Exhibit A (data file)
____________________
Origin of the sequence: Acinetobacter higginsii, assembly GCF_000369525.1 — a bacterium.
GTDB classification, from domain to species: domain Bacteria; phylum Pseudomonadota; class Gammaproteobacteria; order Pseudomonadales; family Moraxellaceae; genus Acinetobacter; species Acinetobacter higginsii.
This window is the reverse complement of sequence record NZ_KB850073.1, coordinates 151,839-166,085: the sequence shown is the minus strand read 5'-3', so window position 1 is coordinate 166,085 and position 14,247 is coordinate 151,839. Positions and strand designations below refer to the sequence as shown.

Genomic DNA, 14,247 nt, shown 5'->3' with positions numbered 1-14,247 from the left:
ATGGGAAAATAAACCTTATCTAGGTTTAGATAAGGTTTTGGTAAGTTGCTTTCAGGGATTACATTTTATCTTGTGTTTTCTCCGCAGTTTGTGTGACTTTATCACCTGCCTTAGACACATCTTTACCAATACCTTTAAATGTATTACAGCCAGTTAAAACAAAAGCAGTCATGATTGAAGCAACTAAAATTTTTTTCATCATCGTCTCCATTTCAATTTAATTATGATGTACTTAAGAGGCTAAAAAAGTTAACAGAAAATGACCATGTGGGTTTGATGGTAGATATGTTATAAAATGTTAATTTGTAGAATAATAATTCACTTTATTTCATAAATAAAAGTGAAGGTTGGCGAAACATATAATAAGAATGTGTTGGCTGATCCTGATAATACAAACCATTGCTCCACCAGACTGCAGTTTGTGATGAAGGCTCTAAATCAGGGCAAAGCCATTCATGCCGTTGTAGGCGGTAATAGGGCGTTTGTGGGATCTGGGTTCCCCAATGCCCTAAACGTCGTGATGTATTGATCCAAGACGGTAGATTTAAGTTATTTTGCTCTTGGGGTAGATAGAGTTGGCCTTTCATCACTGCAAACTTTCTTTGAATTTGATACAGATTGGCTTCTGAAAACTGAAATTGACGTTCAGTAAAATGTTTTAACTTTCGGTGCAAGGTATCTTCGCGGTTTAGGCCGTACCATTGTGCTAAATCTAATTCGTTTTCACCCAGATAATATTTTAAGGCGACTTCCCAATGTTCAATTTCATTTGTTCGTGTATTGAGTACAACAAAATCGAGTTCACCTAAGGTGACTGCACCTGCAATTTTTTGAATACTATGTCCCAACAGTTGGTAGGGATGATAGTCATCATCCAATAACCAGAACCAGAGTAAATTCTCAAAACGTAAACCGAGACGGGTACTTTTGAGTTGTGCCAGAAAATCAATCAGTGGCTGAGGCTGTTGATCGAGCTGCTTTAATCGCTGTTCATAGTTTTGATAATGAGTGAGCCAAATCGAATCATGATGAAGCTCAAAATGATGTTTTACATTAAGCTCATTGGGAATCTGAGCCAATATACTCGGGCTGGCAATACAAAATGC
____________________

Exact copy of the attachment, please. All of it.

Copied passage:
Origin of the sequence: Acinetobacter higginsii, assembly GCF_000369525.1 — a bacterium.
GTDB classification, from domain to species: domain Bacteria; phylum Pseudomonadota; class Gammaproteobacteria; order Pseudomonadales; family Moraxellaceae; genus Acinetobacter; species Acinetobacter higginsii.
This window is the reverse complement of sequence record NZ_KB850073.1, coordinates 151,839-166,085: the sequence shown is the minus strand read 5'-3', so window position 1 is coordinate 166,085 and position 14,247 is coordinate 151,839. Positions and strand designations below refer to the sequence as shown.

Genomic DNA, 14,247 nt, shown 5'->3' with positions numbered 1-14,247 from the left:
ATGGGAAAATAAACCTTATCTAGGTTTAGATAAGGTTTTGGTAAGTTGCTTTCAGGGATTACATTTTATCTTGTGTTTTCTCCGCAGTTTGTGTGACTTTATCACCTGCCTTAGACACATCTTTACCAATACCTTTAAATGTATTACAGCCAGTTAAAACAAAAGCAGTCATGATTGAAGCAACTAAAATTTTTTTCATCATCGTCTCCATTTCAATTTAATTATGATGTACTTAAGAGGCTAAAAAAGTTAACAGAAAATGACCATGTGGGTTTGATGGTAGATATGTTATAAAATGTTAATTTGTAGAATAATAATTCACTTTATTTCATAAATAAAAGTGAAGGTTGGCGAAACATATAATAAGAATGTGTTGGCTGATCCTGATAATACAAACCATTGCTCCACCAGACTGCAGTTTGTGATGAAGGCTCTAAATCAGGGCAAAGCCATTCATGCCGTTGTAGGCGGTAATAGGGCGTTTGTGGGATCTGGGTTCCCCAATGCCCTAAACGTCGTGATGTATTGATCCAAGACGGTAGATTTAAGTTATTTTGCTCTTGGGGTAGATAGAGTTGGCCTTTCATCACTGCAAACTTTCTTTGAATTTGATACAGATTGGCTTCTGAAAACTGAAATTGACGTTCAGTAAAATGTTTTAACTTTCGGTGCAAGGTATCTTCGCGGTTTAGGCCGTACCATTGTGCTAAATCTAATTCGTTTTCACCCAGATAATATTTTAAGGCGACTTCCCAATGTTCAATTTCATTTGTTCGTGTATTGAGTACAACAAAATCGAGTTCACCTAAGGTGACTGCACCTGCAATTTTTTGAATACTATGTCCCAACAGTTGGTAGGGATGATAGTCATCATCCAATAACCAGAACCAGAGTAAATTCTCAAAACGTAAACCGAGACGGGTACTTTTGAGTTGTGCCAGAAAATCAATCAGTGGCTGAGGCTGTTGATCGAGCTGCTTTAATCGCTGTTCATAGTTTTGATAATGAGTGAGCCAAATCGAATCATGATGAAGCTCAAAATGATGTTTTACATTAAGCTCATTGGGAATCTGAGCCAATATACTCGGGCTGGCAATACAAAATGC